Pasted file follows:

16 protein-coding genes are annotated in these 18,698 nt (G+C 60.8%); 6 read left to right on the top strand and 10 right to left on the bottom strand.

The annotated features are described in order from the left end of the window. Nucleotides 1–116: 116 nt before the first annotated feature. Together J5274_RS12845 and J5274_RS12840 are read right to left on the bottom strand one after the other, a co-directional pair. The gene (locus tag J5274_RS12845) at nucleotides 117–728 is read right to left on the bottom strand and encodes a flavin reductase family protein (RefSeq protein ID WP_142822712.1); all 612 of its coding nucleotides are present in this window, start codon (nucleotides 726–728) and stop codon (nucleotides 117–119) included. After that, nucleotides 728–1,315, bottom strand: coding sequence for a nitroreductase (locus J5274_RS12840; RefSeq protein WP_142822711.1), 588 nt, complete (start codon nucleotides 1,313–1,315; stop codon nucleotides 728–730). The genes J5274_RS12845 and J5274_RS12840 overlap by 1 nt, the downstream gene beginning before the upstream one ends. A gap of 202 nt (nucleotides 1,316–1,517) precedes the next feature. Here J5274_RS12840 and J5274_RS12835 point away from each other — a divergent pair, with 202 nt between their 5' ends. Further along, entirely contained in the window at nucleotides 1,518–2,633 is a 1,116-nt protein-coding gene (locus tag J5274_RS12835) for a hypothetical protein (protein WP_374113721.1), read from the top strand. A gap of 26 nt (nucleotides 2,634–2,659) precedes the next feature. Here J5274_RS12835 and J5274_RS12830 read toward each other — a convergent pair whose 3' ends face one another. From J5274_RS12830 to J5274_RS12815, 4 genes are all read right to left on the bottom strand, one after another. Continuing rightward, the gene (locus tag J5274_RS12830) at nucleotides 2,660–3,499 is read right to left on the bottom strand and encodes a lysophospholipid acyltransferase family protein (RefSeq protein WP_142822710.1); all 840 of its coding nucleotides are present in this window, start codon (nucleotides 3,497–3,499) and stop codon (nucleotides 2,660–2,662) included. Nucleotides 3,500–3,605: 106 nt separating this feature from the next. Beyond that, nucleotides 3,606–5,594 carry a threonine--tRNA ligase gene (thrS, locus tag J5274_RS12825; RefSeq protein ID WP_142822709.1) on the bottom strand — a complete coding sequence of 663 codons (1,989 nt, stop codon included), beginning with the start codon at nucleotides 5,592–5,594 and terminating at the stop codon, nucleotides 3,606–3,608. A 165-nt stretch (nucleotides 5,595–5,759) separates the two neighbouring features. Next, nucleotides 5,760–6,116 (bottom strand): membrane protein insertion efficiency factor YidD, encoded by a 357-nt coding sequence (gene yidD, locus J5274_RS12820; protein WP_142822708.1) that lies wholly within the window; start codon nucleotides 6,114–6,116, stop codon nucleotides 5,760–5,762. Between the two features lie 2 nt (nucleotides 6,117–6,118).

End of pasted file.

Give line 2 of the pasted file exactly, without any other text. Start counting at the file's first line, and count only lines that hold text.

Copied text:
The annotated features are described in order from the left end of the window. Nucleotides 1–116: 116 nt before the first annotated feature. Together J5274_RS12845 and J5274_RS12840 are read right to left on the bottom strand one after the other, a co-directional pair. The gene (locus tag J5274_RS12845) at nucleotides 117–728 is read right to left on the bottom strand and encodes a flavin reductase family protein (RefSeq protein ID WP_142822712.1); all 612 of its coding nucleotides are present in this window, start codon (nucleotides 726–728) and stop codon (nucleotides 117–119) included. After that, nucleotides 728–1,315, bottom strand: coding sequence for a nitroreductase (locus J5274_RS12840; RefSeq protein WP_142822711.1), 588 nt, complete (start codon nucleotides 1,313–1,315; stop codon nucleotides 728–730). The genes J5274_RS12845 and J5274_RS12840 overlap by 1 nt, the downstream gene beginning before the upstream one ends. A gap of 202 nt (nucleotides 1,316–1,517) precedes the next feature. Here J5274_RS12840 and J5274_RS12835 point away from each other — a divergent pair, with 202 nt between their 5' ends. Further along, entirely contained in the window at nucleotides 1,518–2,633 is a 1,116-nt protein-coding gene (locus tag J5274_RS12835) for a hypothetical protein (protein WP_374113721.1), read from the top strand. A gap of 26 nt (nucleotides 2,634–2,659) precedes the next feature. Here J5274_RS12835 and J5274_RS12830 read toward each other — a convergent pair whose 3' ends face one another. From J5274_RS12830 to J5274_RS12815, 4 genes are all read right to left on the bottom strand, one after another. Continuing rightward, the gene (locus tag J5274_RS12830) at nucleotides 2,660–3,499 is read right to left on the bottom strand and encodes a lysophospholipid acyltransferase family protein (RefSeq protein WP_142822710.1); all 840 of its coding nucleotides are present in this window, start codon (nucleotides 3,497–3,499) and stop codon (nucleotides 2,660–2,662) included. Nucleotides 3,500–3,605: 106 nt separating this feature from the next. Beyond that, nucleotides 3,606–5,594 carry a threonine--tRNA ligase gene (thrS, locus tag J5274_RS12825; RefSeq protein ID WP_142822709.1) on the bottom strand — a complete coding sequence of 663 codons (1,989 nt, stop codon included), beginning with the start codon at nucleotides 5,592–5,594 and terminating at the stop codon, nucleotides 3,606–3,608. A 165-nt stretch (nucleotides 5,595–5,759) separates the two neighbouring features. Next, nucleotides 5,760–6,116 (bottom strand): membrane protein insertion efficiency factor YidD, encoded by a 357-nt coding sequence (gene yidD, locus J5274_RS12820; protein WP_142822708.1) that lies wholly within the window; start codon nucleotides 6,114–6,116, stop codon nucleotides 5,760–5,762. Between the two features lie 2 nt (nucleotides 6,117–6,118).